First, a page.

The Pastures for Upland Birds Program (PUB) provides cost-share incentives and technical guidance to private landowners to restore native grass and forb vegetation on pastures and hayfields dominated by exotic grasses such as Bermudagrass, bahiagrass, and Old World bluestems. Funding for this TPWD Program is made possible, in part through a cooperative agreement with the USFWS Partners for Fish and Wildlife Program. All projects approved for funding are thereby subject to the terms and conditions of that Agreement.
Historically, native tallgrass prairies and prairie-oak savannahs dominated over 24 million acres in east-central Texas. These ecosystems provided essential habitats for many forms of wildlife, including for grassland birds. Grassland birds that were part of the native prairie ecosystem included: Eastern Meadowlark, Northern Harrier, Le Conte's Sparrow, Short-eared Owl, Dickcissel, Scissor-tailed Flycatcher, Mourning Dove, Northern Bobwhite, Eastern Wild Turkey, and others.
Over the last century and a half, the region's native prairies and savannah grasslands were converted to agricultural land uses and have virtually disappeared. One of the obvious consequences of this massive prairie conversion was the loss of millions of acres of natural biological diversity and wildlife habitat. Breeding Bird Surveys show that most grassland bird species have continued to experience long-term population declines. The widespread and persistent nature of these population declines has made grassland bird conservation a national priority.
PUB promotes grassland bird conservation on private lands by restoring native prairie vegetation on exotic grass pastures and hayfields. Native prairie vegetation established through PUB will increase biological diversity and provide habitat for resident, breeding, migrating, and wintering bird populations. Under proper management, native grass-forb pastures and hayfields can also provide nutritious livestock forage.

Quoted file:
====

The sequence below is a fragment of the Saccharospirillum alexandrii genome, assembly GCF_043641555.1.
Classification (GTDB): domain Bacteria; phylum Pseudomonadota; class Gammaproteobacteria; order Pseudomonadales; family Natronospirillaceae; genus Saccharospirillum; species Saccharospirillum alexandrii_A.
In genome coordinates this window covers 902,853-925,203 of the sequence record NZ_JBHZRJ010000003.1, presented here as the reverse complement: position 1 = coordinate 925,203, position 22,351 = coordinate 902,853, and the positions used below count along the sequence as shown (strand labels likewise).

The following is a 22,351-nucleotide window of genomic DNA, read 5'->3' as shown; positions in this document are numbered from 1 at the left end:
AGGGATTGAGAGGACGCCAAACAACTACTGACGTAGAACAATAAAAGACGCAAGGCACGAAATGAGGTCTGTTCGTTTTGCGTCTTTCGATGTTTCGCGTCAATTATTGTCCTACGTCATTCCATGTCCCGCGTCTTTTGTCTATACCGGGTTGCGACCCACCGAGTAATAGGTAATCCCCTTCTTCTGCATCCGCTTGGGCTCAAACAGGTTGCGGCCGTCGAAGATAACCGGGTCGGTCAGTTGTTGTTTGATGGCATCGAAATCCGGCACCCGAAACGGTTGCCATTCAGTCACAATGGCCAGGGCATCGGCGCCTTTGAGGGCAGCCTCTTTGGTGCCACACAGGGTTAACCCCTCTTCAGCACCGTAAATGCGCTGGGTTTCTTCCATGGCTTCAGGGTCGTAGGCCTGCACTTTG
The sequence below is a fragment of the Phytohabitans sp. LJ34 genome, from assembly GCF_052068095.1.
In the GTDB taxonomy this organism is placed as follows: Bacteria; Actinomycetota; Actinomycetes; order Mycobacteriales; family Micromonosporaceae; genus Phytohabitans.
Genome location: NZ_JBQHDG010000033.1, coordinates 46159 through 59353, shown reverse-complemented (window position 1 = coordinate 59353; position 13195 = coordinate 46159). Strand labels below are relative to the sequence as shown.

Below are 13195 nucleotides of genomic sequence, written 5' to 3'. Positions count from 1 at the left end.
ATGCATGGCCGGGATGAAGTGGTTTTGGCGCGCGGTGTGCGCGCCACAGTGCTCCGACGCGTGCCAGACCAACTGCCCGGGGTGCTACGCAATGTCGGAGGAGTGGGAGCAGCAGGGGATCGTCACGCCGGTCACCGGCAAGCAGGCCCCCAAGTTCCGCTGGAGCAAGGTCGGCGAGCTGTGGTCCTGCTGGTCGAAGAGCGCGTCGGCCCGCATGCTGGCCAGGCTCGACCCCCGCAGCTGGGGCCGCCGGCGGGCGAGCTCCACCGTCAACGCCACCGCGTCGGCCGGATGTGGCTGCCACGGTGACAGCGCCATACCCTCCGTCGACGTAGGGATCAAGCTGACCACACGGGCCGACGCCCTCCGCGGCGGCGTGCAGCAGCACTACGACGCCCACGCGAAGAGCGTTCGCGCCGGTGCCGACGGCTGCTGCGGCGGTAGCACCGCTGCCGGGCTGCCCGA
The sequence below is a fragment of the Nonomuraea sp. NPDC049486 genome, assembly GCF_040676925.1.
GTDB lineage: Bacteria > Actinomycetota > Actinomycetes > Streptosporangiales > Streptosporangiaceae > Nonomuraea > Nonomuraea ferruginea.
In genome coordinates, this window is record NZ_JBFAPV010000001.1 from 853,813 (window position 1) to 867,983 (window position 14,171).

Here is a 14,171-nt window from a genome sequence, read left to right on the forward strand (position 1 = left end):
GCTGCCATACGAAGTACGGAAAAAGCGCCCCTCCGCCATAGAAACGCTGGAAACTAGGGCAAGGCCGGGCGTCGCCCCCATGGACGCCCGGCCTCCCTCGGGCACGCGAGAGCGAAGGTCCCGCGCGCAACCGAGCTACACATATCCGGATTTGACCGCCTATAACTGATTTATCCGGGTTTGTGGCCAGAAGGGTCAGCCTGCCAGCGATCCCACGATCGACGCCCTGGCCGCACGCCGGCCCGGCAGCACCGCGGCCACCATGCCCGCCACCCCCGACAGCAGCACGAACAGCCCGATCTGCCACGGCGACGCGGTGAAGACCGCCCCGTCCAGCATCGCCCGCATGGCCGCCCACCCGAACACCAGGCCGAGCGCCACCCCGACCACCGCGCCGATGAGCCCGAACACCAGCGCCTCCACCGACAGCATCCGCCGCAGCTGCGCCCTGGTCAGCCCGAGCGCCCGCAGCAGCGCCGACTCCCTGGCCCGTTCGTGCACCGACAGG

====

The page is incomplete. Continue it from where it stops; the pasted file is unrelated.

PUB will service a focal area in east-central Texas coinciding with portions of Blackland Prairie and Post Oak Savannah focus area map. Texas Parks and Wildlife Department will provide herbicides, native grass and forb seed mixtures, technical guidance, and a no-till seeder (as available). The participating landowner will provide labor associated with any pretreatments (grazing, prescribed burning, etc.), herbiciding, native plant seeding, or any supplemental treatments identified by the project plan.
PUB management practices will typically include appropriate herbicide treatments to kill the exotic grasses followed by no-till drilling of native and forb seed mixtures. Supplemental treatments may include the ground tilling, specialized herbicide treatments, and planting of temporary row crops and/or cover crops.
Plants Recommended for Reseeding
TPWD field biologists with extensive experience in native prairie restoration have identified over 40 native species of plants for seeding in PUB projects. Some representative species include: little bluestem, big bluestem, indiangrass, sideoats grama, switchgrass, Engelmann daisy, Illinois bundelflower, purple coneflower, partridge pea, and butterfly milkweed.
How Landowners Participate
- Contact your local TPWD biologist to set up a site evaluation (your local TPWD biologist or USFWS biologist can assist you with applying for funding).
- Schedule and conduct a site visit of your property with the local TPWD biologist.
- Work with the biologist to prepare a project proposal.
- Submit the plan to TPWD for approval.
- Implement approved plan.
- Monitor progress of prairie vegetation restoration.